Leading the way, as always, was Maryland Live, which collected nearly $56.5 million from slots and tables. The airplane-terminal-sized casino at Arundel Mills hauled in more than $36.2 million from its 4,322 slot machines in April along with $20.2 million from table games — including $2.1 million from the 52-table poker room.
It was Maryland Live’s 12th consecutive month with pretax gambling revenues of $50 million or more — a streak that began last May, the first full month of operations for the table-games division. Total slot revenue at the fell by about 5 percent compared to April 2013; but the 177 tables made up for the difference and then some.
Excluding Rocky Gap Casino, the lakefront resort that opened in Western Maryland last May, year-over-year casino revenue in the state was up 15 percent, or $8.8 million, over last April, mostly because of Maryland Live, which typically accounts for three-quarters or more of the state’s gambling revenue.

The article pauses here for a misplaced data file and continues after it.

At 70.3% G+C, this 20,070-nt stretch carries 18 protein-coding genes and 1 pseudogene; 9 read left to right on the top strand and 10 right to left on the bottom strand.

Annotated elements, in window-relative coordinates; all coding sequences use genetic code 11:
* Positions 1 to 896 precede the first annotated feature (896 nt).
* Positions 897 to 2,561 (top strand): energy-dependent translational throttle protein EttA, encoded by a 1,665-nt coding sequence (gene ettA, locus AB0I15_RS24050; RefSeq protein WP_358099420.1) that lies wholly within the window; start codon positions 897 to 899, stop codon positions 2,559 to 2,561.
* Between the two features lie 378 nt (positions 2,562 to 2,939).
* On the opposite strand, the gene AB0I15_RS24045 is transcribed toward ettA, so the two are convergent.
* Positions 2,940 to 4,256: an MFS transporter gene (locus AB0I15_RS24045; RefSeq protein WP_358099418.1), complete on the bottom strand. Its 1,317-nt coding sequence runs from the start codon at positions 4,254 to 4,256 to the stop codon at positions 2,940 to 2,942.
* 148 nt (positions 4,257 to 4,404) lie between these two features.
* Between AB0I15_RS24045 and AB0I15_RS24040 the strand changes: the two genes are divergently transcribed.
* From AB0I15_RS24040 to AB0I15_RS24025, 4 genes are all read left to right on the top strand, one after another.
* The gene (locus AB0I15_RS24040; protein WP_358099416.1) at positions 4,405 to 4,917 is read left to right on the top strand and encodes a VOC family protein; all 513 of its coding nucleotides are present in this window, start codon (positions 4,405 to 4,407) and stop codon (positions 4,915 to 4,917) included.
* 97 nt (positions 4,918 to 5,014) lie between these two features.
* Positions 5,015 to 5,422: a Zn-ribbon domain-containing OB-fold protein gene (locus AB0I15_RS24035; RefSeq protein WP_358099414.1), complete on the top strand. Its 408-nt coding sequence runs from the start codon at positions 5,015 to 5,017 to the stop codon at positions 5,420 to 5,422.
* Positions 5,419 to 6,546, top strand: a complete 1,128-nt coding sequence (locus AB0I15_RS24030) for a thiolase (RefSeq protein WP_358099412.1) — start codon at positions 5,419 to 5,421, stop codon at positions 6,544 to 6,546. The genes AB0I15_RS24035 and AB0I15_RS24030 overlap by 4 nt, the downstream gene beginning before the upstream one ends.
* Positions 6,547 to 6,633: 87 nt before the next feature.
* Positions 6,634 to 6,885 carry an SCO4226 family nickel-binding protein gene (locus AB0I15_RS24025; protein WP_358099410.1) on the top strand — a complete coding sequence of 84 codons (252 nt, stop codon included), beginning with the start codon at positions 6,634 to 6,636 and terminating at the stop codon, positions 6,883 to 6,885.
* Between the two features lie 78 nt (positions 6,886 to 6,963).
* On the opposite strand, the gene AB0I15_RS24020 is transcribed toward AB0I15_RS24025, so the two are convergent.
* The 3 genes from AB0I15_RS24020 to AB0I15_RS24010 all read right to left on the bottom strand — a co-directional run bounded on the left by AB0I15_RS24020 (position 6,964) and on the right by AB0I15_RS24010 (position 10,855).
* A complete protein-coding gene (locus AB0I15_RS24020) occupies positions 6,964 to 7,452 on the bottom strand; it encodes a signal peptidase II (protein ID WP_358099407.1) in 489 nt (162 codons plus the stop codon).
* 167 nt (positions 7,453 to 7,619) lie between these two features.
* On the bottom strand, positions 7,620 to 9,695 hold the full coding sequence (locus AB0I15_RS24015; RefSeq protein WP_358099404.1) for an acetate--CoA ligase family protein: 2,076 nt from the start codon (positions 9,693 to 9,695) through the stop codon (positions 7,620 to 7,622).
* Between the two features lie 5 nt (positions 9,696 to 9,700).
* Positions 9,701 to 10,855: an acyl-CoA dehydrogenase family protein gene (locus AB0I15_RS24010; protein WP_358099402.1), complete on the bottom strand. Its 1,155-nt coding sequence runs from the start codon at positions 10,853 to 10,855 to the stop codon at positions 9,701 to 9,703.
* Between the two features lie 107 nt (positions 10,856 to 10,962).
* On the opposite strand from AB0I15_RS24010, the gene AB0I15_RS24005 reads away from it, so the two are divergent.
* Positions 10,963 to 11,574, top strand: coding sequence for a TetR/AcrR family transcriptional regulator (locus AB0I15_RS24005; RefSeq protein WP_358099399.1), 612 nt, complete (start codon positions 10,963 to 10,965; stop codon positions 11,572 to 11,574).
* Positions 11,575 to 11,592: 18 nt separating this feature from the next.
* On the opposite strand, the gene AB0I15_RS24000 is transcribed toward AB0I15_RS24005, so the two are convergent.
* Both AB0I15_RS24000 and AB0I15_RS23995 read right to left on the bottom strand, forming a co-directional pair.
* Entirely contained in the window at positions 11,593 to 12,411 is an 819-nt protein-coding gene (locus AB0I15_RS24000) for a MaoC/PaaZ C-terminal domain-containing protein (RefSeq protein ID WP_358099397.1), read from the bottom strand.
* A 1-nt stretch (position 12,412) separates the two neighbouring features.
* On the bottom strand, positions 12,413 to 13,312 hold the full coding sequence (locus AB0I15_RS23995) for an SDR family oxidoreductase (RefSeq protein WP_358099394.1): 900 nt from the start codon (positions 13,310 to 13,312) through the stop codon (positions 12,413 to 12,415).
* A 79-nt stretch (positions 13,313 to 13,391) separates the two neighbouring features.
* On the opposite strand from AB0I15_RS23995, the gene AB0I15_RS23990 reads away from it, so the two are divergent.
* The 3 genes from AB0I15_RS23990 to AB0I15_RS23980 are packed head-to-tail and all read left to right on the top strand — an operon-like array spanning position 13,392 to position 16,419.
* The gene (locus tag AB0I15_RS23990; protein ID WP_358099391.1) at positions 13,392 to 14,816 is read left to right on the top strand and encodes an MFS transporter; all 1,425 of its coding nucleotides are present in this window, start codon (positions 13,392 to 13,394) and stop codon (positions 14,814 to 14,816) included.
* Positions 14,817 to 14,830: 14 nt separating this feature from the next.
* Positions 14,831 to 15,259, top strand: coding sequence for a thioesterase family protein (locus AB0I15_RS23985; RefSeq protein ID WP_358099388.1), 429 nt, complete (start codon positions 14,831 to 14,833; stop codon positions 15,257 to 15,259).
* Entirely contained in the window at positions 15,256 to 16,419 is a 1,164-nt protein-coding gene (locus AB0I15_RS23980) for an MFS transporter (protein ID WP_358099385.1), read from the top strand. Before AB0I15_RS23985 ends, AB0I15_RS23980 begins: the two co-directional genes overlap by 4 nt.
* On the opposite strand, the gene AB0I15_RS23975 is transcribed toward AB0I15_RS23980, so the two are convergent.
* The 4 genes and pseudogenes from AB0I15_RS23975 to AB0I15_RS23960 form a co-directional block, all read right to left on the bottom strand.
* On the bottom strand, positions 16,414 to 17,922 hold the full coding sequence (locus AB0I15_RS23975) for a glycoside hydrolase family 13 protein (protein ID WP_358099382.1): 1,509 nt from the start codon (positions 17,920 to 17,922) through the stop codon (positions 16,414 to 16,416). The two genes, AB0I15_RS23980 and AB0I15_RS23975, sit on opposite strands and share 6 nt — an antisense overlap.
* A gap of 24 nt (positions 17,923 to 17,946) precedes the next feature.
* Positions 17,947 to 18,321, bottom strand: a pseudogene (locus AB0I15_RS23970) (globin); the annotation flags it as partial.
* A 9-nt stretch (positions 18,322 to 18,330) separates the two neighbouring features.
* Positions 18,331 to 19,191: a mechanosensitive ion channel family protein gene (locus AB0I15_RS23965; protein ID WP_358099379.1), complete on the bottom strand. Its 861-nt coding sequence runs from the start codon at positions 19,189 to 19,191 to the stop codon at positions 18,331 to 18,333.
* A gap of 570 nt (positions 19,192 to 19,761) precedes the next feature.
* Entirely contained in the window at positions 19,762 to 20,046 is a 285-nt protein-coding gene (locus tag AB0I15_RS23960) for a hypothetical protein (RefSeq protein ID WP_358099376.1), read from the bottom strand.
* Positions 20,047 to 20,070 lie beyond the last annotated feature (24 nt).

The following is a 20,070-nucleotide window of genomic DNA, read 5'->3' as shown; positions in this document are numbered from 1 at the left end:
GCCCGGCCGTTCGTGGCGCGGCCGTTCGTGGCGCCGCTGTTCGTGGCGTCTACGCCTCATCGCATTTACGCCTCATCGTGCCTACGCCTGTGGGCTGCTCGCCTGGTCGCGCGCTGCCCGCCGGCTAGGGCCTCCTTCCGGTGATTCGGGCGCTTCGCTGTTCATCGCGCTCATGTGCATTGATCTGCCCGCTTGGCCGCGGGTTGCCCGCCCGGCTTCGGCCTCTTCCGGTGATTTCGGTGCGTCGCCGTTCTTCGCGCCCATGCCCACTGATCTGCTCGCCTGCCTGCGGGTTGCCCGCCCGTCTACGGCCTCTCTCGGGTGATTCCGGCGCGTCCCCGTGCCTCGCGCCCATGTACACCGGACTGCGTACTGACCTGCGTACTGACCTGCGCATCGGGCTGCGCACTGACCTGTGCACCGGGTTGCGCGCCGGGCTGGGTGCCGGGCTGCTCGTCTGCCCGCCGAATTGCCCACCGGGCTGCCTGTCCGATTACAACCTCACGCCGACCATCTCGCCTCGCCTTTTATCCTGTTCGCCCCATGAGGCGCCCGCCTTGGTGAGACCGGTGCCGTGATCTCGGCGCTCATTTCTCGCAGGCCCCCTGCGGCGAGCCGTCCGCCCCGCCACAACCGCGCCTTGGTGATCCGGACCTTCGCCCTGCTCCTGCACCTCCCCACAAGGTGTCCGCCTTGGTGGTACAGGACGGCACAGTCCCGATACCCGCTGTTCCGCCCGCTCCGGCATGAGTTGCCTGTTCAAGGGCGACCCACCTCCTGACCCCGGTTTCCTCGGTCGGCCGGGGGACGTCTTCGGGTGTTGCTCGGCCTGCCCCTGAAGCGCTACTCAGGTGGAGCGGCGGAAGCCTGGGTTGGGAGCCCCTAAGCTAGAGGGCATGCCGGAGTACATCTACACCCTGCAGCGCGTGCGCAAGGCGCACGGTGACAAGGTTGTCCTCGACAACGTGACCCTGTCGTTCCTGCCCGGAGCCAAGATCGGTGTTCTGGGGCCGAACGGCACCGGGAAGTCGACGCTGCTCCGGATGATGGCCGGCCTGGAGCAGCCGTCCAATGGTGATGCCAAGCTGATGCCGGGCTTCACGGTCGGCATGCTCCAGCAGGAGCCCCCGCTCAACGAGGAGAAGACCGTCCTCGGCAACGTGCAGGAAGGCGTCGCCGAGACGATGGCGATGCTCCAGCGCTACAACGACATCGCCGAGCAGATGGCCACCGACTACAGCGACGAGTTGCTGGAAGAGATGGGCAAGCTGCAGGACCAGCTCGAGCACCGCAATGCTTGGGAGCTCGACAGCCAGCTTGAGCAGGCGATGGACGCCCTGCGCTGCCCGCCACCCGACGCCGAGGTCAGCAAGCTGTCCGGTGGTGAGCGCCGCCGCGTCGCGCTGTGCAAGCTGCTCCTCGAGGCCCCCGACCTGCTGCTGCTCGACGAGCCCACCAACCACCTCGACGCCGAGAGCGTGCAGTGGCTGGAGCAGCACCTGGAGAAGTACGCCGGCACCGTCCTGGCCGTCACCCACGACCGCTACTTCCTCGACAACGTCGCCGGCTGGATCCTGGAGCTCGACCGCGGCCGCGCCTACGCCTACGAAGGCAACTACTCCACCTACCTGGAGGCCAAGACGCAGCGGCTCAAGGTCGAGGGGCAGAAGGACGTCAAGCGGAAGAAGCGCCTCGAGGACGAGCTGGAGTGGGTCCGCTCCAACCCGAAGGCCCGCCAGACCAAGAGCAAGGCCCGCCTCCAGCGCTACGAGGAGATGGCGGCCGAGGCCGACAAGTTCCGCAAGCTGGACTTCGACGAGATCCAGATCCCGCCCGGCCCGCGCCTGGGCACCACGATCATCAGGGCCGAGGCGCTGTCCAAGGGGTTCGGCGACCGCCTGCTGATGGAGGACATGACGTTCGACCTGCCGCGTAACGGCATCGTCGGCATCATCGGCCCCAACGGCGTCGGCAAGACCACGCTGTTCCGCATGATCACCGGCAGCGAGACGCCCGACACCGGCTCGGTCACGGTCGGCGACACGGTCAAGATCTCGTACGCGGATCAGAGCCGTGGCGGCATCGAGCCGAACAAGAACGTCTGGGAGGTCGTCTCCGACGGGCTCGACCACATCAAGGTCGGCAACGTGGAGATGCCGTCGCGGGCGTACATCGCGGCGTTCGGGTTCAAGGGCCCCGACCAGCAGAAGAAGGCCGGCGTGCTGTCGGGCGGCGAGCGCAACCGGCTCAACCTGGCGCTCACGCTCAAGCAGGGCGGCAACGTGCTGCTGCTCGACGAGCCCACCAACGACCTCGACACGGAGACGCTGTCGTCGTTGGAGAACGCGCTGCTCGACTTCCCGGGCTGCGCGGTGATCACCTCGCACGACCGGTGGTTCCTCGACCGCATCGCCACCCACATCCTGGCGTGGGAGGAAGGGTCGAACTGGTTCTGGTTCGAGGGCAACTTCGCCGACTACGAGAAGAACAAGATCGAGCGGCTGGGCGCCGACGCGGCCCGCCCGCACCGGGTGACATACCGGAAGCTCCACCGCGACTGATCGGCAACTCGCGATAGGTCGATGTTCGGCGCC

April revenues at both the Casino at Ocean Downs ($3.62 million) and Hollywood Casino Perryville ($7.69 million) were down by nearly 9 percent from the same period in 2013. Rocky Gap generated $3.63 million.
Of the statewide haul — which was exactly $71,457,588.66, according to regulators — about half was collected in taxes, including more than $28 million for the Education Trust Fund. The casinos have sent nearly $270 million to the education fund during the current fiscal year.
In March, which included five high-volume weekends, Maryland’s casinos shattered the statewide record with nearly $78 million in gross gambling revenue.
Maryland’s gambling-revenue landscape will expand and shift in August or September, when the Horseshoe Casino opens in downtown Baltimore — and again in 2016, when MGM National Harbor opens in Prince George’s County.